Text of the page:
Friday, August 5, 2016

Cognitive Bias: Status Quo Bias

Status quo bias goes by many names, but to put it simply, "if it works why change anything"   Any change form the current situation is judged to be unacceptable.

Scam victims often suffer from status quo bias, esp. after they learned the scheme they've latched onto or recruited into isn't on as firm legal and financial footing as they were lead to believe. Even when presented with all the evidence that they are in a scam, they will keep saying "I don't know if XXX is a scam. Time will tell." They don't want anything to change, even when more viable alternative such as attempt to withdraw from the scheme, report fraud to the police, and so on seem to be more reliable method of dealing with the fraud.

Status quo bias is often mixed up with other biases, such as loss aversion, sunk cost fallacy, longevity (appeal to age fallacy), endowment effect, regret avoidance, and more.

Why Do We Have Status Quo Bias

Behavioral Economists Kahneman and Tversky published a paper back in 1982 that found people feel greater regret for bad outcomes that result from new actions taken, than for bad consequences that are the consequences of inaction. In other words, if doing something is bad, and not doing anything is also bad, people tend to do nothing. One possible explanation is people can then blame circumstances (I didn't change anything, circumstances changed) rather than take responsibility for their own choices. This is a fallacy, of course, since choice to do nothing is still a choice.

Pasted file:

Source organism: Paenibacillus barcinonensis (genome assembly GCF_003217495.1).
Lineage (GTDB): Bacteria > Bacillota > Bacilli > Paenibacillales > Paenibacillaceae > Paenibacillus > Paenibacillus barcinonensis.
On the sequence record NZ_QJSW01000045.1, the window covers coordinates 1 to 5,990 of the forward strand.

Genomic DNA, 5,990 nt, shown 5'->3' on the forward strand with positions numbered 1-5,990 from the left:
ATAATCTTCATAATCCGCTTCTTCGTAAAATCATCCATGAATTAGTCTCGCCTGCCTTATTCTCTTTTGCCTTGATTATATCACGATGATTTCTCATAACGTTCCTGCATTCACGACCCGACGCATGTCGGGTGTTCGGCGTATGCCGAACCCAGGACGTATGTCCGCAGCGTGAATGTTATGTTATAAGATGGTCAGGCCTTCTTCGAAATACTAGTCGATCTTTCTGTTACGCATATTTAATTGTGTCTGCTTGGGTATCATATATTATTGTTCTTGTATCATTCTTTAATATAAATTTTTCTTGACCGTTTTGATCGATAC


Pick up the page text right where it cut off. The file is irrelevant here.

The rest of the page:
How Status Quo Bias interacts with other biases

Endowment effect is also known as "divestiture aversion" in behavioral economics. Basically, people ascribe more value to things merely because they own them. It's also related to "mere ownership effect" in social psychology.  It can be described simply as "once you have it, you will want to keep it than give it up".

Sunk Cost fallacy is related, in that "once you started on a course of action, you justify your continual involvement by claiming you already spent effort and resources (sunk costs) and you cannot let it go to waste when it seems more prudent to cut the losses and change course."

As an example of endowment effect, people will often pay more to retain something they own, than to obtain something they do not own, even when there is no reason for attachment, and even when the object was obtained merely minutes ago.

Dan Ariely and Ziv Carmon did a test on hypothetical selling price (willingness to accept) NCAA Final Four tournament tickets. They found that the ratio of WTA (willingness to accept) vs WTP (willingness to pay) is 14 to 1. In other words, those who have the ticket want 14 times higher the price those that don't have the tickets are willing to pay.

An example of sunk cost fallacy is another experiment by Kahnemann and Tversky involving theater tickets. Let's say, there are two groups. Group A) you are going to watch a movie, having already bought the ticket. Upon arrival, you realized you've lost the ticket. Will you pull out $10 and buy another one? Group B) you are going to watch a movie, but you haven't bought the ticket yet. Upon arriving at the theater, you realized that the $10 bill you were going to buy the ticket with is gone. Will you pull out another $10 and buy the ticket any way?